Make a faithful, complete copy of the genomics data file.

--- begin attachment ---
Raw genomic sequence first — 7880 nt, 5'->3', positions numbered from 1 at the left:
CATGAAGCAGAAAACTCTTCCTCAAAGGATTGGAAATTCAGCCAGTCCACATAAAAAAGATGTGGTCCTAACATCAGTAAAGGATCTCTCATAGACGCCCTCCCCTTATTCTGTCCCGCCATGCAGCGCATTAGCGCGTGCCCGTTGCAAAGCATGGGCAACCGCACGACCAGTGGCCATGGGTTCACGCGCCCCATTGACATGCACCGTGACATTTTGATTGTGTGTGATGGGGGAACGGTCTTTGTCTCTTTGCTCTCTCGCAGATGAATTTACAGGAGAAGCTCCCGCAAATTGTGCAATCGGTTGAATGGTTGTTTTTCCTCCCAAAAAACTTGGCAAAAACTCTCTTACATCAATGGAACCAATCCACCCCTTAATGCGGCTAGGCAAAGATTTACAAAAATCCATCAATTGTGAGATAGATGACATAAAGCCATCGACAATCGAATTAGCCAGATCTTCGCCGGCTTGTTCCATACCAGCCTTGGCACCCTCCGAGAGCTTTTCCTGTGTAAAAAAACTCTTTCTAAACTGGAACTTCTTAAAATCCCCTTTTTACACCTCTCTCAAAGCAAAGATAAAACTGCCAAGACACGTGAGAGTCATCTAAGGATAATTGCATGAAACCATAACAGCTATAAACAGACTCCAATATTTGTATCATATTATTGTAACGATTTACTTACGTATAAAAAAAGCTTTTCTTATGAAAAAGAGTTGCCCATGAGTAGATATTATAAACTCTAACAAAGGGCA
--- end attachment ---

Raw genomic sequence first — 7880 nt, 5'->3', positions numbered from 1 at the left:
CATGAAGCAGAAAACTCTTCCTCAAAGGATTGGAAATTCAGCCAGTCCACATAAAAAAGATGTGGTCCTAACATCAGTAAAGGATCTCTCATAGACGCCCTCCCCTTATTCTGTCCCGCCATGCAGCGCATTAGCGCGTGCCCGTTGCAAAGCATGGGCAACCGCACGACCAGTGGCCATGGGTTCACGCGCCCCATTGACATGCACCGTGACATTTTGATTGTGTGTGATGGGGGAACGGTCTTTGTCTCTTTGCTCTCTCGCAGATGAATTTACAGGAGAAGCTCCCGCAAATTGTGCAATCGGTTGAATGGTTGTTTTTCCTCCCAAAAAACTTGGCAAAAACTCTCTTACATCAATGGAACCAATCCACCCCTTAATGCGGCTAGGCAAAGATTTACAAAAATCCATCAATTGTGAGATAGATGACATAAAGCCATCGACAATCGAATTAGCCAGATCTTCGCCGGCTTGTTCCATACCAGCCTTGGCACCCTCCGAGAGCTTTTCCTGTGTAAAAAAACTCTTTCTAAACTGGAACTTCTTAAAATCCCCTTTTTACACCTCTCTCAAAGCAAAGATAAAACTGCCAAGACACGTGAGAGTCATCTAAGGATAATTGCATGAAACCATAACAGCTATAAACAGACTCCAATATTTGTATCATATTATTGTAACGATTTACTTACGTATAAAAAAAGCTTTTCTTATGAAAAAGAGTTGCCCATGAGTAGATATTATAAACTCTAACAAAGGGCA